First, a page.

Green Energy Programs and the WTO Agreement on Subsidies and Countervailing Measures: A Good FIT?
(2015) OGEL 3
(2015) TDM 3
17 Pages Posted: 8 Apr 2015 Last revised: 21 May 2015
Date Written: April 6, 2015
How will green energy measures fare when examined under the microscope of the WTO Agreement on Subsidies and Countervailing Measures? Will they be found to be inconsistent with its obligations? After 20 years of the WTO, it is still early days in the interpretation of this important and complicated WTO agreement. To date, there has been one important WTO dispute involving a green energy measure: Canada – Feed In Tariff Program. However, there have been several requests for consultations relating to other Members' green energy programs that are currently under consideration. Many governments have implemented a wide array of programs that could potentially result in future WTO disputes. One case alone is not a sufficient basis on which to conclude whether the SCM Agreement will pose a significant barrier to governments that wish to implement green energy measures in the future. In order to analyze this question properly, a comprehensive analysis of specific types of measures must be carried out under the provisions of the SCM Agreement in order to determine whether, indeed, it will be a major obstacle to government initiatives to combat climate change. As the Canada – Feed In Tariff Program case demonstrates, the Appellate Body has some scope in interpreting the Agreement when green energy measures are challenged. Are the SCM Agreement rules themselves a problem? Can the Appellate Body adopt liberal interpretations in order to provide scope for regulatory autonomy for governments to design green energy programs that meet the needs of their citizens? Is reliance on the Appellate Body enough, or do the rules in the SCM Agreement need to be reformed?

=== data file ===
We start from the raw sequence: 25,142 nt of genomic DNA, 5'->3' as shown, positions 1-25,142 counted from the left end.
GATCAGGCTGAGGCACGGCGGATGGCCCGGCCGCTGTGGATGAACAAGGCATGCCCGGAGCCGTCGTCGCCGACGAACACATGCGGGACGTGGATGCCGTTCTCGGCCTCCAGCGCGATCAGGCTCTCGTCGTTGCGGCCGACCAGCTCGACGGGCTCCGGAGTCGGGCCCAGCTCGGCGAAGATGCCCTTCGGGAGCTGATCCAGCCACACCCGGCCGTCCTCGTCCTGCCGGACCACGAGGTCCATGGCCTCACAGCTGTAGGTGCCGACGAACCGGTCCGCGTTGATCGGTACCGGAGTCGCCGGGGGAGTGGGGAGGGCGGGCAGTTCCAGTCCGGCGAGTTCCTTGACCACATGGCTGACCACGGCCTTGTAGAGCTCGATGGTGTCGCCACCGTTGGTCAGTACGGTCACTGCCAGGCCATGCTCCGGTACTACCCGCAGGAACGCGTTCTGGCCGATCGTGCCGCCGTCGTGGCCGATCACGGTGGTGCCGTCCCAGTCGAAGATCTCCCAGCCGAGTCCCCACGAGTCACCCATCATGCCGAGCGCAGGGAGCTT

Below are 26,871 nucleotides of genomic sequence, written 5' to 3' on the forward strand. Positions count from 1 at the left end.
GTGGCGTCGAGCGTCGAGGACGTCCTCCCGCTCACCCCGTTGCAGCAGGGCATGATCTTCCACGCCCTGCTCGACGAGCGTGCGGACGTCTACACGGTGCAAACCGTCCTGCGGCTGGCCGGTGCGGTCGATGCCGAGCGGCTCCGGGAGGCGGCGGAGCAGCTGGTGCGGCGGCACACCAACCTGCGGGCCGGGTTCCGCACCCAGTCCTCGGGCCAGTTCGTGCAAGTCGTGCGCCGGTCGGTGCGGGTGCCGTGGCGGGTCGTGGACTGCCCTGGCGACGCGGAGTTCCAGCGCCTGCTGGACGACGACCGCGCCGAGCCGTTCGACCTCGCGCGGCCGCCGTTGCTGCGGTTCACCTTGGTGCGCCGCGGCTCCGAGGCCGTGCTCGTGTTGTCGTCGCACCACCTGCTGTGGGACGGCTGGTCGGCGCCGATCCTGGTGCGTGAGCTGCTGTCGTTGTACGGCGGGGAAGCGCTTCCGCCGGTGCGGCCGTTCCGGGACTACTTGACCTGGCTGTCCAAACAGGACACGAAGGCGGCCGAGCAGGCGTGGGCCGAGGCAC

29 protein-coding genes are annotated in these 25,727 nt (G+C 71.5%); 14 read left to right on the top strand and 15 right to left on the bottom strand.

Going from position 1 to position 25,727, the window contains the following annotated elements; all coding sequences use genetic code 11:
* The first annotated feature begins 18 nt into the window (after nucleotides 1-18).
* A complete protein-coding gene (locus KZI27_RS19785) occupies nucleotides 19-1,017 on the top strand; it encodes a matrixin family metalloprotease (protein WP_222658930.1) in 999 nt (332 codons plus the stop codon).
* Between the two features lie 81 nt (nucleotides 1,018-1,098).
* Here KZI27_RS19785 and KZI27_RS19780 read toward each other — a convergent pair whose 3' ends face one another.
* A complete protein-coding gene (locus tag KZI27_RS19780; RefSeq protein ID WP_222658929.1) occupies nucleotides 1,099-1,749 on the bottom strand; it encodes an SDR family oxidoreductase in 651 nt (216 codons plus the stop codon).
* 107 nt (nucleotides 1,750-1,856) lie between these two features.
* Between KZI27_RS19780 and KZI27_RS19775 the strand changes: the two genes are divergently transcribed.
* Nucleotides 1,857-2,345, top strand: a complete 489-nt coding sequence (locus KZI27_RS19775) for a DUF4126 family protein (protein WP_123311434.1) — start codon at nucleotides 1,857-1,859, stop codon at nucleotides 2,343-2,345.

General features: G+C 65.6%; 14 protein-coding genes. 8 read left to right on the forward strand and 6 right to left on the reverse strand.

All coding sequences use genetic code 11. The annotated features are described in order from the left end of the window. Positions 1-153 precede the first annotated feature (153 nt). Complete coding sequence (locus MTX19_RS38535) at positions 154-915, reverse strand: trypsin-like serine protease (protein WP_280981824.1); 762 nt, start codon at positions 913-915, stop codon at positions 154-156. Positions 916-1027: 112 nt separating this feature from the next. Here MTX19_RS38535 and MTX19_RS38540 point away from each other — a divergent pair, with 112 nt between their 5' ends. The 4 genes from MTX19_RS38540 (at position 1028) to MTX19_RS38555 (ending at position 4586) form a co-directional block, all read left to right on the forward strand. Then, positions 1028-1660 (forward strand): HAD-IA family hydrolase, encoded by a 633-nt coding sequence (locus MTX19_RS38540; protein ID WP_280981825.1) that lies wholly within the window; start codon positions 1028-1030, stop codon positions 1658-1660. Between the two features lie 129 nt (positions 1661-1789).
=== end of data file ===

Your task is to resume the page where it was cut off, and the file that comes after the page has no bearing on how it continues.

Keywords: International trade law, international trade and the environment, WTO Agreement on Subsidies and Countervailing Measures, green energy, regulatory autonomy
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